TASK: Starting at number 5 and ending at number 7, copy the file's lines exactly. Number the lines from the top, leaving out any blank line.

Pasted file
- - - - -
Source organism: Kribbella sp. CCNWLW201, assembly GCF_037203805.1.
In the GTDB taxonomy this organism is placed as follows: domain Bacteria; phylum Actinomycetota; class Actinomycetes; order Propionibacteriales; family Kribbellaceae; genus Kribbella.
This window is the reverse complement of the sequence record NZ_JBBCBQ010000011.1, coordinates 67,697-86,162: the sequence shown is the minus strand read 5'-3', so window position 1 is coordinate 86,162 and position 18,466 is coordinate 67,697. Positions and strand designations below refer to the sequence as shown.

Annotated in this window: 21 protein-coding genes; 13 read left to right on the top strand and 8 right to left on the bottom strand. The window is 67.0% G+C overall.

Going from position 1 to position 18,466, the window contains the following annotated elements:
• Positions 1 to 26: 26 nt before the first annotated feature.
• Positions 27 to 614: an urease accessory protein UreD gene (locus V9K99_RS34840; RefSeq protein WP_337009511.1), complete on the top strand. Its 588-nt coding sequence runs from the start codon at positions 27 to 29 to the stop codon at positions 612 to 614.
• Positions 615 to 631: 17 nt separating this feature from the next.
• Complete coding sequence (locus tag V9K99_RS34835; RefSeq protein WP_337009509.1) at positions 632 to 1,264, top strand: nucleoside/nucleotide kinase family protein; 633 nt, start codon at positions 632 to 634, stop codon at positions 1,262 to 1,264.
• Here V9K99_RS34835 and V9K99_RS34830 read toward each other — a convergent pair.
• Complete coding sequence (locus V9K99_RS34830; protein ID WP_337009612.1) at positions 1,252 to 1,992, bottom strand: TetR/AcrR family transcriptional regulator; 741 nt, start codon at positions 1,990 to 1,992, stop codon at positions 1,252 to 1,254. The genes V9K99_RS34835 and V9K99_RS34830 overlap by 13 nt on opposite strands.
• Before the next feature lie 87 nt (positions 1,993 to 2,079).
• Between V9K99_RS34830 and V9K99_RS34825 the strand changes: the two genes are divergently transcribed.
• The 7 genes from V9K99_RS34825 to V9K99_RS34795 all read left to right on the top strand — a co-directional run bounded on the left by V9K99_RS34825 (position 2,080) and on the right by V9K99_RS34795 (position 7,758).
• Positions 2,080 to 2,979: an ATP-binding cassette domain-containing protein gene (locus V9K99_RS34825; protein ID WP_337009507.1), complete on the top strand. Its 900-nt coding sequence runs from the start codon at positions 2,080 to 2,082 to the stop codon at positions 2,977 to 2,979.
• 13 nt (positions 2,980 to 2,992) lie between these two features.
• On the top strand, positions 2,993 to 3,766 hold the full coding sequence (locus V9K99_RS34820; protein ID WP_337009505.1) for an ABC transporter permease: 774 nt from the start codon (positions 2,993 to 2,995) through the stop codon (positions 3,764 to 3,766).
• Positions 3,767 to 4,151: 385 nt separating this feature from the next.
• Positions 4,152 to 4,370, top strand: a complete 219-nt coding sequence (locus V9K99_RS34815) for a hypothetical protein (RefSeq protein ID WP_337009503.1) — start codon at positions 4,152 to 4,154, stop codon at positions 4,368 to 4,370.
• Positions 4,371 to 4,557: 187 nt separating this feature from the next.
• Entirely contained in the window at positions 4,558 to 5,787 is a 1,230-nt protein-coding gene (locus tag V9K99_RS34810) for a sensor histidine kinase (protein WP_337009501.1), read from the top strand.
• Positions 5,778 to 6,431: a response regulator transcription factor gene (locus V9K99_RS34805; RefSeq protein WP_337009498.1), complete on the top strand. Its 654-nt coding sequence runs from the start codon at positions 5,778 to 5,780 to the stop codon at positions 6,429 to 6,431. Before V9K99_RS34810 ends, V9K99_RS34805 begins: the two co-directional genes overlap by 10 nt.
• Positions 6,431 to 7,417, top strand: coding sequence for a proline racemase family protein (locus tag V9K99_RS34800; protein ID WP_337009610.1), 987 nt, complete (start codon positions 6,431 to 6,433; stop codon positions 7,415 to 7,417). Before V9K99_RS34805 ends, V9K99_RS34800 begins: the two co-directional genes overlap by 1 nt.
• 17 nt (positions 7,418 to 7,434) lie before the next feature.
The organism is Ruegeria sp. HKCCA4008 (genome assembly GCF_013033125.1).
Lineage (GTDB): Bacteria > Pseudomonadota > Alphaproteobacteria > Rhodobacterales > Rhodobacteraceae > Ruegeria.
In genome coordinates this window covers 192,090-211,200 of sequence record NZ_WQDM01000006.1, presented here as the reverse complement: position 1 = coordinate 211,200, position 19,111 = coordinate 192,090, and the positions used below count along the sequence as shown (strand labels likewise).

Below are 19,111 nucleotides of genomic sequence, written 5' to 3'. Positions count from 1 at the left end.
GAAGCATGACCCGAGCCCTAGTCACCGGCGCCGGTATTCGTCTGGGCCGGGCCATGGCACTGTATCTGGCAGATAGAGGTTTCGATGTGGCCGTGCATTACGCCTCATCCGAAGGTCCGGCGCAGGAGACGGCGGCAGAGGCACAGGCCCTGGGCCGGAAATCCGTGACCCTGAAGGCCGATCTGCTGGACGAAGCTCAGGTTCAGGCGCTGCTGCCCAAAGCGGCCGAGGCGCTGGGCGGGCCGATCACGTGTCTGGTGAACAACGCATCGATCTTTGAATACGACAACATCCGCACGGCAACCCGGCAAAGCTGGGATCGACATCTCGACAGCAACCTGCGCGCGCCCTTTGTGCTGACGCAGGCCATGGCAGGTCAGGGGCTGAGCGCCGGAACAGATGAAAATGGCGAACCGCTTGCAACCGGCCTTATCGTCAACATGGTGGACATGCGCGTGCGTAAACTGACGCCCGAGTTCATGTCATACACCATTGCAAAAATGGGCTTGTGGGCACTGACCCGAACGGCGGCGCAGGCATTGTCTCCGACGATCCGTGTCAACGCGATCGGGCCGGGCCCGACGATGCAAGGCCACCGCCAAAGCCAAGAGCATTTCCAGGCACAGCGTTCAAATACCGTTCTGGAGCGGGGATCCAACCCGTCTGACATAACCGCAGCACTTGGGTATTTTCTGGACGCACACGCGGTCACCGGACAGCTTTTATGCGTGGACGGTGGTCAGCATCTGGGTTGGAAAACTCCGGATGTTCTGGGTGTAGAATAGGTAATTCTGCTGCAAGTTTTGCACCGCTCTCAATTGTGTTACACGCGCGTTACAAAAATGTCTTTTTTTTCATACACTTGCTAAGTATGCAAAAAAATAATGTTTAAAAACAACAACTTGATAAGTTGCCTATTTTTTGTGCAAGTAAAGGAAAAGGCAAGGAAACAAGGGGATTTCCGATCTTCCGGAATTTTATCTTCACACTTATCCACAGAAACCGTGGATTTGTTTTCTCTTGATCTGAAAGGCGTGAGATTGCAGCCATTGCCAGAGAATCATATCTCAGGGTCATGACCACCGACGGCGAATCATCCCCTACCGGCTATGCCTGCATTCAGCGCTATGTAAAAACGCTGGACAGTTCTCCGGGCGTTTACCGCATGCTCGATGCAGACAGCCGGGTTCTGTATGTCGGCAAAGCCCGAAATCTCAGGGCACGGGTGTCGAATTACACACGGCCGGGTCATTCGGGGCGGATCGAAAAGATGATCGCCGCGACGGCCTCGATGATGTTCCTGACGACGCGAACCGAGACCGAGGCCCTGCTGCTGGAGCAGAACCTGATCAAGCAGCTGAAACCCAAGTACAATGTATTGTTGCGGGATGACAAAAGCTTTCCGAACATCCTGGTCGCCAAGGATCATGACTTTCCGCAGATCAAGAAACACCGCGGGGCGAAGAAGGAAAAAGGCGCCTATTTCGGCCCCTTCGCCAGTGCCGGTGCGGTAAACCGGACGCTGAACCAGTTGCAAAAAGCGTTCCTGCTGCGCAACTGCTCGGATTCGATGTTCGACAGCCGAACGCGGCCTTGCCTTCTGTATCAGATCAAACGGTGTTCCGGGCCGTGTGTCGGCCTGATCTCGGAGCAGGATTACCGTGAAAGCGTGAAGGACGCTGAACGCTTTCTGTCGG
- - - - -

Going from position 1 to position 18,466, the window contains the following annotated elements:
• Positions 1 to 26: 26 nt before the first annotated feature.
• Positions 27 to 614: an urease accessory protein UreD gene (locus V9K99_RS34840; RefSeq protein WP_337009511.1), complete on the top strand. Its 588-nt coding sequence runs from the start codon at positions 27 to 29 to the stop codon at positions 612 to 614.